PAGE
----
A judge may decide to publish a statement after passing sentence on an offender in cases where there is particular public interest; where a case has legal significance; or where providing the reasons for the decision might assist public understanding.
Please note that statements may include graphic details of offences when it is necessary to fully explain the reasons behind a sentencing decision.
Follow us if you wish to receive alerts as soon as statements are published.
The independence of the judiciary is essential to safeguard people’s rights under law - enabling judges to make decisions impartially based solely on evidence and law, without interference or influence from the government or politicians.
When deciding a sentence, a judge must deal with the offence that the offender has been convicted of, taking into account the unique circumstances of each particular case. The judge will carefully consider the facts that are presented to the Court by both the prosecution and by the defence.
Read more about victims of crime and sentencing.
HMA v Scott Robert Pollock
Apr 3, 2020
On sentencing, Lord Pentland made the following statement in court:
“Scott Robert Pollock, the jury has convicted you of two offences of rape committed against the same victim: first on a single occasion in 2005 and then on a second occasion between 2007 and 2008. At the time of the first offence you were 18 and your victim was 14; at the time of the second offence you were 19 or 20 and your victim was 16.
I take account of your age at the time you committed these offences. I must also take into account that at the time of committing these offences you were some years older than your victim.
I take account also of the passage of time since the offences.
It is likely if the complainer had been in a position to give evidence in the previous proceedings in 2016, which resulted in your being convicted of a number of similar offences, that the present charges would have featured on the earlier indictment. I proceed on the footing that the custodial part of the extended sentence of 8 years imprisonment imposed on you at that time would have been somewhat longer in order properly to reflect the additional offences of which you have now been convicted.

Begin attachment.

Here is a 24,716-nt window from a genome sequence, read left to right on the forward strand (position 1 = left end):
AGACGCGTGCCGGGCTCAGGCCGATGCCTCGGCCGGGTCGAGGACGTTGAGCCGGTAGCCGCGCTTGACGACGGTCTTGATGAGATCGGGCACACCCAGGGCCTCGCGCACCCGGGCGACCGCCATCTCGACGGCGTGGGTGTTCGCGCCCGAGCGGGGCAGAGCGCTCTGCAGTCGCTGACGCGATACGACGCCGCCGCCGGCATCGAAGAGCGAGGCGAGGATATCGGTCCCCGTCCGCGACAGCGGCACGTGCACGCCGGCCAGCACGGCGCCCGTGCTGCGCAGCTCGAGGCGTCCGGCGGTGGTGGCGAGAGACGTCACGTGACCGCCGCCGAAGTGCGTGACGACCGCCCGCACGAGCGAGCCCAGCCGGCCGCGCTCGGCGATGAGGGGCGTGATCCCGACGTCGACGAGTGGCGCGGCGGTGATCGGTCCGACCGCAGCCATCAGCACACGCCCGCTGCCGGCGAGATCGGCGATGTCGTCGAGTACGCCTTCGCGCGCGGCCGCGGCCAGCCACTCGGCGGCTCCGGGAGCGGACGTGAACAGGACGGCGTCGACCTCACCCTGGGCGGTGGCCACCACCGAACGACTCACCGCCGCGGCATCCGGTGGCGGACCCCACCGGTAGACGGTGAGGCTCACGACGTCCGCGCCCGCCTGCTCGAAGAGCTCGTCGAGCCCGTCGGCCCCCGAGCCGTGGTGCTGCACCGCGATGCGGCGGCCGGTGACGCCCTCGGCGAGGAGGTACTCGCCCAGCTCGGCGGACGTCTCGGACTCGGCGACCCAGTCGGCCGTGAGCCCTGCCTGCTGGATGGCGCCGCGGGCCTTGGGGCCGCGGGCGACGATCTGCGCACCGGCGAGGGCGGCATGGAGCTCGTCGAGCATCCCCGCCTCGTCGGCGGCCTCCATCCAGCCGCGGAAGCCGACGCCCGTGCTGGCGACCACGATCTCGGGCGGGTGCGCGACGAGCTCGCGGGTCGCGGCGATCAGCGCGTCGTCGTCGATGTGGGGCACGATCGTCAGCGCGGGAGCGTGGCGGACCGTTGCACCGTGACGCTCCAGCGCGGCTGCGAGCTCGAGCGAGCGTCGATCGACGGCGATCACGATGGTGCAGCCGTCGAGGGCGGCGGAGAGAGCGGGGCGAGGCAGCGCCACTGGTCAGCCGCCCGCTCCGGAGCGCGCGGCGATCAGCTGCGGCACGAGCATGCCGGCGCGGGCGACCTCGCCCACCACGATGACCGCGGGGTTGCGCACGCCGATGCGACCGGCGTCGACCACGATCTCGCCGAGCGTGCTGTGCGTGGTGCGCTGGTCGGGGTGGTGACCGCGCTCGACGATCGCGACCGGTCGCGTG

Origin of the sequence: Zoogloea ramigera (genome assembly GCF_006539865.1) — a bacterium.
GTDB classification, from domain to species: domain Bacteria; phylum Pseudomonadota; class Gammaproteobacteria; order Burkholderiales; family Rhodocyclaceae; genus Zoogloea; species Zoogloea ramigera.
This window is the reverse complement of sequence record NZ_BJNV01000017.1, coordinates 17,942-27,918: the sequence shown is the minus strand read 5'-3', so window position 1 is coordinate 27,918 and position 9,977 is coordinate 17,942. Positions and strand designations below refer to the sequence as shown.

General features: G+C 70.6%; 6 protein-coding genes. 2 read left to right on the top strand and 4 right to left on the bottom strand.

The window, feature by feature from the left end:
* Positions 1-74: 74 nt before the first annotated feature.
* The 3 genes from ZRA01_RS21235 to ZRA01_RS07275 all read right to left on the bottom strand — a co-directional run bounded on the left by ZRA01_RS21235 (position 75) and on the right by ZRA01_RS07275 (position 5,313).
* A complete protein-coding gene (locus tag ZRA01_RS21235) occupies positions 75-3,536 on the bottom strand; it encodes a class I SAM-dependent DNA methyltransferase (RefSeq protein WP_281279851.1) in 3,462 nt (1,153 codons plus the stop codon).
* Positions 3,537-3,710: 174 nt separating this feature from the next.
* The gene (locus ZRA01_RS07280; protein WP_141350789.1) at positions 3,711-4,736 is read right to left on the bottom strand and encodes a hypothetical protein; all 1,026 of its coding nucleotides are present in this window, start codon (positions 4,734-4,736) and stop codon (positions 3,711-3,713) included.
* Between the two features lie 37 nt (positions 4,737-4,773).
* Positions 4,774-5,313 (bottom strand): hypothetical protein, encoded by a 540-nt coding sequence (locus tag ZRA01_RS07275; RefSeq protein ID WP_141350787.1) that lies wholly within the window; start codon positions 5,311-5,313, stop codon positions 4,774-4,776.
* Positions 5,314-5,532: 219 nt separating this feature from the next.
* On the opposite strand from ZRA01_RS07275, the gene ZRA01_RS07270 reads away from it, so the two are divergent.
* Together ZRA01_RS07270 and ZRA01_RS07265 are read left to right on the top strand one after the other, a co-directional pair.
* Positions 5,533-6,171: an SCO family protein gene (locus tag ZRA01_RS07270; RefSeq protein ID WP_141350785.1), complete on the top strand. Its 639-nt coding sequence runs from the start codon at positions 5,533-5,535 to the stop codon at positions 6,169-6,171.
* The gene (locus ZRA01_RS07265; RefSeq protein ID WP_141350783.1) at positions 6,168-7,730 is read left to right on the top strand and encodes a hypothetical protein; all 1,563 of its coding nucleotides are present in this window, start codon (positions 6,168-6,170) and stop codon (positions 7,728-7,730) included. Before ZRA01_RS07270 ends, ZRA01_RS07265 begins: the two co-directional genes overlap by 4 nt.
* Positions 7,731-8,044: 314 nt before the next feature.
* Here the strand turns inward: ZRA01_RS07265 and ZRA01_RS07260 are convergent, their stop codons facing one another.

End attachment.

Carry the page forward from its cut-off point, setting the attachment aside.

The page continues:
The present offences were further instances of your predatory sexual conduct. It appears to me that you were someone who had no respect for younger women. You were insistent on having sex with them despite their making it clear to you that they did not want to do so. On each occasion featuring in the present indictment you callously ignored your victim when she told you that she did not want to have intercourse with you.
Having regard to the sentences that you are already serving, and to the fact that the present offences represent a significant extension of the course of criminal conduct you pursued, I sentence you on charges 1 and 4 taken together to an additional term of 5 years imprisonment. This sentence will run from today’s date. The extension period of 2 years previously imposed will not commence until the expiry of the term of imprisonment that I have imposed.
You will remain subject to the notification requirements applying to sex offenders for the remainder of your life.